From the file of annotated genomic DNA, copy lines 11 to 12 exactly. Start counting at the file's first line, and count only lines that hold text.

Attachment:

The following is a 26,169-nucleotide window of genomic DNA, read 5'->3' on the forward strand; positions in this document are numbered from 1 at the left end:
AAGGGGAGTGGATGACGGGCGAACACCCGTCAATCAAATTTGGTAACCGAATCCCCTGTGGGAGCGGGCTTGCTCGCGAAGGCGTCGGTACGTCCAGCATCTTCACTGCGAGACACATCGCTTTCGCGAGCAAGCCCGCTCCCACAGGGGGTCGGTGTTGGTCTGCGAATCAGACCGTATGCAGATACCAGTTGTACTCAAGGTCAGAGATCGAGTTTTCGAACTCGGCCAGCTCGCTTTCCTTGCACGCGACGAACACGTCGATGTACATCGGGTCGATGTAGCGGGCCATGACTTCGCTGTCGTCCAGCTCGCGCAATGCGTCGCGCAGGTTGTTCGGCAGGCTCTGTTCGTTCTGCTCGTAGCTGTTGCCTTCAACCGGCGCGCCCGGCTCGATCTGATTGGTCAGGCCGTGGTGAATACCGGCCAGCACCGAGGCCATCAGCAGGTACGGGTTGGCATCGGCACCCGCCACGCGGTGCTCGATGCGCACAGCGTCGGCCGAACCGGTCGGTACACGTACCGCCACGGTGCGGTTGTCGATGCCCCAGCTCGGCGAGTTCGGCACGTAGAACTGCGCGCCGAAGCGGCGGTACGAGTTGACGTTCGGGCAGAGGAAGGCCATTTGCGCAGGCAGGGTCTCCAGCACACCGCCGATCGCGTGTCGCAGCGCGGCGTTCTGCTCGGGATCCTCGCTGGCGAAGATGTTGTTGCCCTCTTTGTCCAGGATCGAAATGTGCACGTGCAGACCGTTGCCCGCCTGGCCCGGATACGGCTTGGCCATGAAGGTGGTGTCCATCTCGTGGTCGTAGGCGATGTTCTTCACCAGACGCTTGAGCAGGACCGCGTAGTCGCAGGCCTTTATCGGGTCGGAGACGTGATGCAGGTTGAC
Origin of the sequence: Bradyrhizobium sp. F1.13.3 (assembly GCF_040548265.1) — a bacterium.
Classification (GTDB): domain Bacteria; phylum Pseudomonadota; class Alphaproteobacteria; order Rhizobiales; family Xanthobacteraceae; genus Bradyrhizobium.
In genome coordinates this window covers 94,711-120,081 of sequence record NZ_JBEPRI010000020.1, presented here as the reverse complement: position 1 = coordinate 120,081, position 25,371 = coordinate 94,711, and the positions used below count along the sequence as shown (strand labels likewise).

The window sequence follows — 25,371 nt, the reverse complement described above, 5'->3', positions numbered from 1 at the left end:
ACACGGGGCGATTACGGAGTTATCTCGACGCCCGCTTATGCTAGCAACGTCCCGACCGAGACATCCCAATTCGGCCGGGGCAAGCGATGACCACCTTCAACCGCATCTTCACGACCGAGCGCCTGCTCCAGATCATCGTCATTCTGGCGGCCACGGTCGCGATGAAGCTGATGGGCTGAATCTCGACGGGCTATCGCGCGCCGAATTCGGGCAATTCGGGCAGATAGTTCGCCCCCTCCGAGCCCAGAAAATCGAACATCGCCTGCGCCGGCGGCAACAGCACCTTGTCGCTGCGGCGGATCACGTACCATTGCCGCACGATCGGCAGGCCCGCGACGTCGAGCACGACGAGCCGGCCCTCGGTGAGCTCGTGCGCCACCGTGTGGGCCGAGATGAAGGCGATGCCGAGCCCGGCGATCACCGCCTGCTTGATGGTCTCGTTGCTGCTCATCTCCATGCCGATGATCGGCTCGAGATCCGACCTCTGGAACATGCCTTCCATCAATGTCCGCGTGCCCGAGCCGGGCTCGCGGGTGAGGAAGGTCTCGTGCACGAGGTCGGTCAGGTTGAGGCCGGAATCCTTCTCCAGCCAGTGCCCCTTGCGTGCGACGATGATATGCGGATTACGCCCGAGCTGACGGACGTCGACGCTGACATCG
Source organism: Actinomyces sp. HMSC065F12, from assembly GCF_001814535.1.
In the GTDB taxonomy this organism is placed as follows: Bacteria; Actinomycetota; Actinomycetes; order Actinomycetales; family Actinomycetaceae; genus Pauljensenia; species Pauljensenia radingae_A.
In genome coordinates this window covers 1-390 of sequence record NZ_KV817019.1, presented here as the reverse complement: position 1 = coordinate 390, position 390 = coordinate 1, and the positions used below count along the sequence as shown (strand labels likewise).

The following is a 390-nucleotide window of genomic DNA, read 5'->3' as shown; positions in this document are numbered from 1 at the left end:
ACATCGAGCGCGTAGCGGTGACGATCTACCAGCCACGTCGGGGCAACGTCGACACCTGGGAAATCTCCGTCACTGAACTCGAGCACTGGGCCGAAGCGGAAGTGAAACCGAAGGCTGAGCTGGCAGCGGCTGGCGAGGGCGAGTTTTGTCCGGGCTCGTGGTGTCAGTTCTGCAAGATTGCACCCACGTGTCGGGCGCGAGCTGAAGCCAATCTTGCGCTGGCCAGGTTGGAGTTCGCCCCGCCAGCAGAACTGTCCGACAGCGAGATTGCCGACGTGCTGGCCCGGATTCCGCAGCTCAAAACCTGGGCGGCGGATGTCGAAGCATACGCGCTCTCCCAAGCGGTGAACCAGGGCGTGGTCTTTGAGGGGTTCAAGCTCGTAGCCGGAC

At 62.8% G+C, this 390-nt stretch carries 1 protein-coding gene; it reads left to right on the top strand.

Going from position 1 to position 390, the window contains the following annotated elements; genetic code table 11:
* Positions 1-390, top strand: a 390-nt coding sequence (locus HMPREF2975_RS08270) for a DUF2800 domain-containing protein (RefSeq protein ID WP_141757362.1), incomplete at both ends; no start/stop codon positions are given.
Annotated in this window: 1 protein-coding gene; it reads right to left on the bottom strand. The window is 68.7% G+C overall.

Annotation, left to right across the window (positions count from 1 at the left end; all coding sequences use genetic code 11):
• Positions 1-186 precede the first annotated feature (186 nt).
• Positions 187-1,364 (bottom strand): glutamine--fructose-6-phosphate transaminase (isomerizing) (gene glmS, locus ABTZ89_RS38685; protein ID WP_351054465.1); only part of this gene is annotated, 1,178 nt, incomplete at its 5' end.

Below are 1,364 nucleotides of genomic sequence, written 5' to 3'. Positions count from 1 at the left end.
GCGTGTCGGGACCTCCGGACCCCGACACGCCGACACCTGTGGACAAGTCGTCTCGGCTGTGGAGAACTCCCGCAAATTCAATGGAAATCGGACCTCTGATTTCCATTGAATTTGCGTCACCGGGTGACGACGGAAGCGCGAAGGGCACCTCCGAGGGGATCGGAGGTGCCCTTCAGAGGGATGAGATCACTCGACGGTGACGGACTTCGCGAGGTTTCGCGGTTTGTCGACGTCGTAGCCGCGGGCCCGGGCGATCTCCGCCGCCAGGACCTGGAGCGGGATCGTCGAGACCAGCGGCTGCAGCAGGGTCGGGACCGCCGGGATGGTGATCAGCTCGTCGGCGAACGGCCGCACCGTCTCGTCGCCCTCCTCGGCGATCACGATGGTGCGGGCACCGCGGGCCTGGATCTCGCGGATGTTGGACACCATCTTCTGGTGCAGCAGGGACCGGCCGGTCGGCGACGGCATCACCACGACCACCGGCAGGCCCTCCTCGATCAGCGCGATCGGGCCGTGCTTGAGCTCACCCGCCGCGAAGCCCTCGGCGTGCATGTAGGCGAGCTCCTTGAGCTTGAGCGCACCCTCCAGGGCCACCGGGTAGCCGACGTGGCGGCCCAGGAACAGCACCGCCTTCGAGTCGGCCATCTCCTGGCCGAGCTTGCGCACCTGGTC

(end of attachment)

The following is a 390-nucleotide window of genomic DNA, read 5'->3' as shown; positions in this document are numbered from 1 at the left end:
ACATCGAGCGCGTAGCGGTGACGATCTACCAGCCACGTCGGGGCAACGTCGACACCTGGGAAATCTCCGTCACTGAACTCGAGCACTGGGCCGAAGCGGAAGTGAAACCGAAGGCTGAGCTGGCAGCGGCTGGCGAGGGCGAGTTTTGTCCGGGCTCGTGGTGTCAGTTCTGCAAGATTGCACCCACGTGTCGGGCGCGAGCTGAAGCCAATCTTGCGCTGGCCAGGTTGGAGTTCGCCCCGCCAGCAGAACTGTCCGACAGCGAGATTGCCGACGTGCTGGCCCGGATTCCGCAGCTCAAAACCTGGGCGGCGGATGTCGAAGCATACGCGCTCTCCCAAGCGGTGAACCAGGGCGTGGTCTTTGAGGGGTTCAAGCTCGTAGCCGGAC